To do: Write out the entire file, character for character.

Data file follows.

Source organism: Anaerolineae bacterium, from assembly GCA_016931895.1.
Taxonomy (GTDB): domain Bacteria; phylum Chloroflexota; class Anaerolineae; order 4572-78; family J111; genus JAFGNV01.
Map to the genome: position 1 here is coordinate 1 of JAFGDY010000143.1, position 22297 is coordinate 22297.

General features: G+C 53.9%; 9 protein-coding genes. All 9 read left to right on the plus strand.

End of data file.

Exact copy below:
Source organism: Anaerolineae bacterium, from assembly GCA_016931895.1.
Taxonomy (GTDB): domain Bacteria; phylum Chloroflexota; class Anaerolineae; order 4572-78; family J111; genus JAFGNV01.
Map to the genome: position 1 here is coordinate 1 of JAFGDY010000143.1, position 22297 is coordinate 22297.

General features: G+C 53.9%; 9 protein-coding genes. All 9 read left to right on the plus strand.